The farm of Mr. John Canfield is in the city of Manistee. There are 190 acres of improved land under very thorough cultivation. There are seventy acres of meadow, which, together with about 12 acres of oats and Hungarian grass, has this year cut about 200 tons of hay and fodder. This hay is of a very good quality, consisting chiefly of timothy, and sells readily for $20 per ton at the barn. Forty acres are in pasture, and is certainly very productive, and of good quality. Potatoes have always been a good paying crop on this farm for 12 or 15 years past, and have never been a failure during that time. There are only about 10 acres planted this year, and although this has not been a favorable season they turn out about 150 bushels to the acre, which is about the average yield. Mr. C. informs me that he has raised 500 bushels from a measured acre. Usually about six pairs of horses, three yoke of cattle, ten cows, and fifteen head of young cattle are kept on the farm summer and winter. The barn on this farm is 77x85 feet, and has a capacity sufficient to store nearly the whole product of hay and grain raised on the farm. The larger part of this farm has been cleared of stumps and made smooth enough for the mowing machine. Mr. Canfield continues clearing, fencing, and stumping more land every year. The apple orchard south of the Risdon plum orchard, contains 10 acres planted seven years ago, with only three varieties of winter fruit, consisting of Baldwins, Greenings, and a few Spitzenbergs. This orchard is remarkable for its uniform thriftiness and strong growth. Of course it has not been very productive of fruit as yet. The ground on which this orchard stands was stumped and thoroughly subsoiled, which no doubt in part accounts for the extraordinary success of the orchard in making so fine a growth, which also accounts for its delay in bearing. Trees seldom grow rapidly, and bear at the same time.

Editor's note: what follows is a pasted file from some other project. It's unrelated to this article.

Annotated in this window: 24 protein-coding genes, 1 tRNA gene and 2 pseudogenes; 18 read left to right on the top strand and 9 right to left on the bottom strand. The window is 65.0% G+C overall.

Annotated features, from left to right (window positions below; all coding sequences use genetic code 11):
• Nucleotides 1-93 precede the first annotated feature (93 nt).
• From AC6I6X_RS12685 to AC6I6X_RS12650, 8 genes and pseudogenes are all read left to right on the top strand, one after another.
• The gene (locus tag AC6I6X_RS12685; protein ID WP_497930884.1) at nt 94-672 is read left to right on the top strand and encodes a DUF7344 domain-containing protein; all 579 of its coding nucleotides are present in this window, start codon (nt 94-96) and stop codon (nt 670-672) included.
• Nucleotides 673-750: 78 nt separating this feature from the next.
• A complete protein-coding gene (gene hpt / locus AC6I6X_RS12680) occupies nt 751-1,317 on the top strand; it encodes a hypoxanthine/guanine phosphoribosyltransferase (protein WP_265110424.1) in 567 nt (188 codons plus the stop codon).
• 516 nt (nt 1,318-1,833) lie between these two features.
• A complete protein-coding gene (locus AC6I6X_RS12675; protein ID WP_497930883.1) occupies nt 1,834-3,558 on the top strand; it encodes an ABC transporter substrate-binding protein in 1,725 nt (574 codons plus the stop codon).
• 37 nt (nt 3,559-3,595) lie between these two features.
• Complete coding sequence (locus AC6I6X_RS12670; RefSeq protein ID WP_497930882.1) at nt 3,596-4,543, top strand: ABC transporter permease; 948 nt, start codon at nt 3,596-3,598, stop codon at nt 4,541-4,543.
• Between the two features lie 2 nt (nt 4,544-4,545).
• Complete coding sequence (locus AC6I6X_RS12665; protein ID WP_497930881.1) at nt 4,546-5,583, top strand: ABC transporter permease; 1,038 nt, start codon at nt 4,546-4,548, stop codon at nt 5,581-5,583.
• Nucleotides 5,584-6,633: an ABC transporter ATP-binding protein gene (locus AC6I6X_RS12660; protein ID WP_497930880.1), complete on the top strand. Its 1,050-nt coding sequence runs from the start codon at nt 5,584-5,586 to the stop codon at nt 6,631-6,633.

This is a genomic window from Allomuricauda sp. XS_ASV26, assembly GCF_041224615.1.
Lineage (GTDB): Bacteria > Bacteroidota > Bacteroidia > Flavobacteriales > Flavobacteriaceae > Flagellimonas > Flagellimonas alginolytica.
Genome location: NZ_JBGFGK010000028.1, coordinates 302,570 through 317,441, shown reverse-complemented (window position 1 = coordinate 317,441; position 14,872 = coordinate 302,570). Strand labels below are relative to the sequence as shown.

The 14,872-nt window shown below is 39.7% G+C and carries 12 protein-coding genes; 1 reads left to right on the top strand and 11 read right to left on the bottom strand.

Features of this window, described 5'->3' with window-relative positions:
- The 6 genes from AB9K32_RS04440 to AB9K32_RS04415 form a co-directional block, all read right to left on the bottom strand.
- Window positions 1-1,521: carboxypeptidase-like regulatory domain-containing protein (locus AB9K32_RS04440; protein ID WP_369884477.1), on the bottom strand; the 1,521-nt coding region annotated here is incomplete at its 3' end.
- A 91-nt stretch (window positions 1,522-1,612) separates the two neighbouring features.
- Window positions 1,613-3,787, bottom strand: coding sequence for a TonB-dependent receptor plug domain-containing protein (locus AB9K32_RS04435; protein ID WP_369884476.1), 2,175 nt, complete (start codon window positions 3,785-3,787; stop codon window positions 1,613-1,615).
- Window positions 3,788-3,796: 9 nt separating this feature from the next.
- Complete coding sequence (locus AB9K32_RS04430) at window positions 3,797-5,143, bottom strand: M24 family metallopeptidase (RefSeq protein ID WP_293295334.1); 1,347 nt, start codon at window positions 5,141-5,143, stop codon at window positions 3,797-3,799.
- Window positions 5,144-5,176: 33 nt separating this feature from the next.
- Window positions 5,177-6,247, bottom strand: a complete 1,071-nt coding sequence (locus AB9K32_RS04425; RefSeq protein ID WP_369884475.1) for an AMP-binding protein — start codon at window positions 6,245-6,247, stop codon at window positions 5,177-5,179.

Mr. Peters began to clear and stump his farm on the lake shore in 1868, and in 1869 had cleared, stumped, subsoiled, and underdrained about 20 acres of choice good land, and the same season set 1,200 peach and 400 apple trees. That was a very wet season and the trees made an enormous growth, so much so that the peach trees were ruined the following winter by being sap-frozen. The apple trees were not very much injured. Mr. Peters went on clearing and improving more land, and the following year planted 1,000 dwarf pears and between six and seven hundred are in good condition, the balance having been killed by the unprecedented cold of the winter of 1872-73. In 1871 about 30 acres more ground and 10 acres or more stumped, subsoiled, underdrained, and 1,000 standard pears were planted, which, all things considered, is a great success. There are now about 800 very fine thrifty trees growing in this orchard. There are also about 800 grape vines, over 700 of which are Concords, the balance Ionas and Delawares. They bore a fair crop last year but did not fully ripen. The Delawares are unusually large, high-flavored, and would do credit